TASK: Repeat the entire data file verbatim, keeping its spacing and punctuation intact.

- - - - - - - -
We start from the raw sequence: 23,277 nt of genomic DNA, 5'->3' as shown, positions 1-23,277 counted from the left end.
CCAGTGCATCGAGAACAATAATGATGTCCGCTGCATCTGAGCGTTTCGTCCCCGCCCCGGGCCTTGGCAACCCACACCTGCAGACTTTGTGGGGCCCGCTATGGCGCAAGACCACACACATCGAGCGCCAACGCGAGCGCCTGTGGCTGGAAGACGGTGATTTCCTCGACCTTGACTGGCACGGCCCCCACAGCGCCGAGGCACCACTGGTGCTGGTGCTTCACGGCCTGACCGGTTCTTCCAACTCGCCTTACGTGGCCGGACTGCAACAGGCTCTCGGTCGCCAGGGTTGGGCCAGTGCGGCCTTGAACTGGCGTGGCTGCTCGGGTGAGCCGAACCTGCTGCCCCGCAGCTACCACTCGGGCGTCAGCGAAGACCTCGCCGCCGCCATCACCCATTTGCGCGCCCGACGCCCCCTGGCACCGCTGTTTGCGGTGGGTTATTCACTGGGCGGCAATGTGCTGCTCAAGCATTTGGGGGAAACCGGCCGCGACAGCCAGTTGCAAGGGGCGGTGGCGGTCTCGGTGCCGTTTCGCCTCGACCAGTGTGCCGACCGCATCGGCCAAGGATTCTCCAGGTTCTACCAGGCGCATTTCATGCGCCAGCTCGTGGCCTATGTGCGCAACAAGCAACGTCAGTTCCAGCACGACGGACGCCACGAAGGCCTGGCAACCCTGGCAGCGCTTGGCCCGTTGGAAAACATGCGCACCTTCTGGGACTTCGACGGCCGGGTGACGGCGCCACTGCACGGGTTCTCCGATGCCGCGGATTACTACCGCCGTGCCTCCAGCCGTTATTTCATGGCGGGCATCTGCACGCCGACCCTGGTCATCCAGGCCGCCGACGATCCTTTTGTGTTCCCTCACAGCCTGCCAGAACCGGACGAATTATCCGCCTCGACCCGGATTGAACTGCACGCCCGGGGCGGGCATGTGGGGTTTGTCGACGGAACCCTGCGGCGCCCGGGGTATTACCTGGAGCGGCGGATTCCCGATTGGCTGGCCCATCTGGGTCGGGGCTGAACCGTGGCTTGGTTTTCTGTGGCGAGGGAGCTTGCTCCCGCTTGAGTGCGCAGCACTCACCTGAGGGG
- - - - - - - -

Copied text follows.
We start from the raw sequence: 23,277 nt of genomic DNA, 5'->3' as shown, positions 1-23,277 counted from the left end.
CCAGTGCATCGAGAACAATAATGATGTCCGCTGCATCTGAGCGTTTCGTCCCCGCCCCGGGCCTTGGCAACCCACACCTGCAGACTTTGTGGGGCCCGCTATGGCGCAAGACCACACACATCGAGCGCCAACGCGAGCGCCTGTGGCTGGAAGACGGTGATTTCCTCGACCTTGACTGGCACGGCCCCCACAGCGCCGAGGCACCACTGGTGCTGGTGCTTCACGGCCTGACCGGTTCTTCCAACTCGCCTTACGTGGCCGGACTGCAACAGGCTCTCGGTCGCCAGGGTTGGGCCAGTGCGGCCTTGAACTGGCGTGGCTGCTCGGGTGAGCCGAACCTGCTGCCCCGCAGCTACCACTCGGGCGTCAGCGAAGACCTCGCCGCCGCCATCACCCATTTGCGCGCCCGACGCCCCCTGGCACCGCTGTTTGCGGTGGGTTATTCACTGGGCGGCAATGTGCTGCTCAAGCATTTGGGGGAAACCGGCCGCGACAGCCAGTTGCAAGGGGCGGTGGCGGTCTCGGTGCCGTTTCGCCTCGACCAGTGTGCCGACCGCATCGGCCAAGGATTCTCCAGGTTCTACCAGGCGCATTTCATGCGCCAGCTCGTGGCCTATGTGCGCAACAAGCAACGTCAGTTCCAGCACGACGGACGCCACGAAGGCCTGGCAACCCTGGCAGCGCTTGGCCCGTTGGAAAACATGCGCACCTTCTGGGACTTCGACGGCCGGGTGACGGCGCCACTGCACGGGTTCTCCGATGCCGCGGATTACTACCGCCGTGCCTCCAGCCGTTATTTCATGGCGGGCATCTGCACGCCGACCCTGGTCATCCAGGCCGCCGACGATCCTTTTGTGTTCCCTCACAGCCTGCCAGAACCGGACGAATTATCCGCCTCGACCCGGATTGAACTGCACGCCCGGGGCGGGCATGTGGGGTTTGTCGACGGAACCCTGCGGCGCCCGGGGTATTACCTGGAGCGGCGGATTCCCGATTGGCTGGCCCATCTGGGTCGGGGCTGAACCGTGGCTTGGTTTTCTGTGGCGAGGGAGCTTGCTCCCGCTTGAGTGCGCAGCACTCACCTGAGGGG